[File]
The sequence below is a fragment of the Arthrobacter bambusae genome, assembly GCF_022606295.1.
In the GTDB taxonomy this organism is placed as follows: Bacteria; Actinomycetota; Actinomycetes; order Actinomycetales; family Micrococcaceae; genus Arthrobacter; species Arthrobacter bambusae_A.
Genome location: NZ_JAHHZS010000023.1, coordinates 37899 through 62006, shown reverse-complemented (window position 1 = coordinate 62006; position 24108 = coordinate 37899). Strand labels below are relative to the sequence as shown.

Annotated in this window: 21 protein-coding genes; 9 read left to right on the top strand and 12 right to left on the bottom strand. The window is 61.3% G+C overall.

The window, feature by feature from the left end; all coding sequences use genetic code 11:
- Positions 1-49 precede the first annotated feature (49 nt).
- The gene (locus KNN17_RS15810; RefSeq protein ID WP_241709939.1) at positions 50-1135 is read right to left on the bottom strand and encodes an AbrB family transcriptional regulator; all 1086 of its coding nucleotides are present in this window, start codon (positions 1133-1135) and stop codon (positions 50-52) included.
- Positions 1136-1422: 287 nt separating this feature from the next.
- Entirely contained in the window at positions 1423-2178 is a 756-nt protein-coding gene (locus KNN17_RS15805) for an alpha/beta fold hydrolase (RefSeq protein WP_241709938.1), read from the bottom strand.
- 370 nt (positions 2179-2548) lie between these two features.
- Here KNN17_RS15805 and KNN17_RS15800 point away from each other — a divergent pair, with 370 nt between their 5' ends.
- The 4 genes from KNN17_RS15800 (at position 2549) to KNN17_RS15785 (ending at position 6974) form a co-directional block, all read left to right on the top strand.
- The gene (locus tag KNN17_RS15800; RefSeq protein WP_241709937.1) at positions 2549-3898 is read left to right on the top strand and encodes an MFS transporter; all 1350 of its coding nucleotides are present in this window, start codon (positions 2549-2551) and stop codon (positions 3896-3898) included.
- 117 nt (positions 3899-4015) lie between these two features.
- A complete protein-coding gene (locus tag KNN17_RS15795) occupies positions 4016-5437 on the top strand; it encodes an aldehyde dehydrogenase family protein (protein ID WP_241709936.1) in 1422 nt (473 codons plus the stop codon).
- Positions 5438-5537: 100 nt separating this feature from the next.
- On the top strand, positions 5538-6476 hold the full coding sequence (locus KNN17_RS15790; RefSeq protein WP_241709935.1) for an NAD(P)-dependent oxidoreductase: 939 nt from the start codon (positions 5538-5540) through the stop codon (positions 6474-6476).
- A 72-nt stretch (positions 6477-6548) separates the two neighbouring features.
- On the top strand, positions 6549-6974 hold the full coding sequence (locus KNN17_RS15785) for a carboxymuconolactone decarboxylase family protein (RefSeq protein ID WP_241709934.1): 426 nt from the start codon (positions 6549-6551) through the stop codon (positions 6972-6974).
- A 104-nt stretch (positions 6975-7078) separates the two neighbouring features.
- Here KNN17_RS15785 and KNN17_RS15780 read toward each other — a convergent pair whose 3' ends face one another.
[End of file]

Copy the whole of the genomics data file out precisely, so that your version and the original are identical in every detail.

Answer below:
The sequence below is a fragment of the Arthrobacter bambusae genome, assembly GCF_022606295.1.
In the GTDB taxonomy this organism is placed as follows: Bacteria; Actinomycetota; Actinomycetes; order Actinomycetales; family Micrococcaceae; genus Arthrobacter; species Arthrobacter bambusae_A.
Genome location: NZ_JAHHZS010000023.1, coordinates 37899 through 62006, shown reverse-complemented (window position 1 = coordinate 62006; position 24108 = coordinate 37899). Strand labels below are relative to the sequence as shown.

Annotated in this window: 21 protein-coding genes; 9 read left to right on the top strand and 12 right to left on the bottom strand. The window is 61.3% G+C overall.

The window, feature by feature from the left end; all coding sequences use genetic code 11:
- Positions 1-49 precede the first annotated feature (49 nt).
- The gene (locus KNN17_RS15810; RefSeq protein ID WP_241709939.1) at positions 50-1135 is read right to left on the bottom strand and encodes an AbrB family transcriptional regulator; all 1086 of its coding nucleotides are present in this window, start codon (positions 1133-1135) and stop codon (positions 50-52) included.
- Positions 1136-1422: 287 nt separating this feature from the next.
- Entirely contained in the window at positions 1423-2178 is a 756-nt protein-coding gene (locus KNN17_RS15805) for an alpha/beta fold hydrolase (RefSeq protein WP_241709938.1), read from the bottom strand.
- 370 nt (positions 2179-2548) lie between these two features.
- Here KNN17_RS15805 and KNN17_RS15800 point away from each other — a divergent pair, with 370 nt between their 5' ends.
- The 4 genes from KNN17_RS15800 (at position 2549) to KNN17_RS15785 (ending at position 6974) form a co-directional block, all read left to right on the top strand.
- The gene (locus tag KNN17_RS15800; RefSeq protein WP_241709937.1) at positions 2549-3898 is read left to right on the top strand and encodes an MFS transporter; all 1350 of its coding nucleotides are present in this window, start codon (positions 2549-2551) and stop codon (positions 3896-3898) included.
- 117 nt (positions 3899-4015) lie between these two features.
- A complete protein-coding gene (locus tag KNN17_RS15795) occupies positions 4016-5437 on the top strand; it encodes an aldehyde dehydrogenase family protein (protein ID WP_241709936.1) in 1422 nt (473 codons plus the stop codon).
- Positions 5438-5537: 100 nt separating this feature from the next.
- On the top strand, positions 5538-6476 hold the full coding sequence (locus KNN17_RS15790; RefSeq protein WP_241709935.1) for an NAD(P)-dependent oxidoreductase: 939 nt from the start codon (positions 5538-5540) through the stop codon (positions 6474-6476).
- A 72-nt stretch (positions 6477-6548) separates the two neighbouring features.
- On the top strand, positions 6549-6974 hold the full coding sequence (locus KNN17_RS15785) for a carboxymuconolactone decarboxylase family protein (RefSeq protein ID WP_241709934.1): 426 nt from the start codon (positions 6549-6551) through the stop codon (positions 6972-6974).
- A 104-nt stretch (positions 6975-7078) separates the two neighbouring features.
- Here KNN17_RS15785 and KNN17_RS15780 read toward each other — a convergent pair whose 3' ends face one another.